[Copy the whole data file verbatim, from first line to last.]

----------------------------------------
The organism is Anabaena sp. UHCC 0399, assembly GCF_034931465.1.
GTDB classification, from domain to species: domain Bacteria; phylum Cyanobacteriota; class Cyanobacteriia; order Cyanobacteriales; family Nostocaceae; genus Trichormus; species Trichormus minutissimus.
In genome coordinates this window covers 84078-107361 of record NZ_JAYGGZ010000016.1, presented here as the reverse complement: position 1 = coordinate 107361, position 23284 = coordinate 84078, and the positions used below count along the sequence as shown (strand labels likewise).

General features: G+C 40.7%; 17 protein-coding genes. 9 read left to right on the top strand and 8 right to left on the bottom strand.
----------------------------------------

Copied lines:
The organism is Anabaena sp. UHCC 0399, assembly GCF_034931465.1.
GTDB classification, from domain to species: domain Bacteria; phylum Cyanobacteriota; class Cyanobacteriia; order Cyanobacteriales; family Nostocaceae; genus Trichormus; species Trichormus minutissimus.
In genome coordinates this window covers 84078-107361 of record NZ_JAYGGZ010000016.1, presented here as the reverse complement: position 1 = coordinate 107361, position 23284 = coordinate 84078, and the positions used below count along the sequence as shown (strand labels likewise).

General features: G+C 40.7%; 17 protein-coding genes. 9 read left to right on the top strand and 8 right to left on the bottom strand.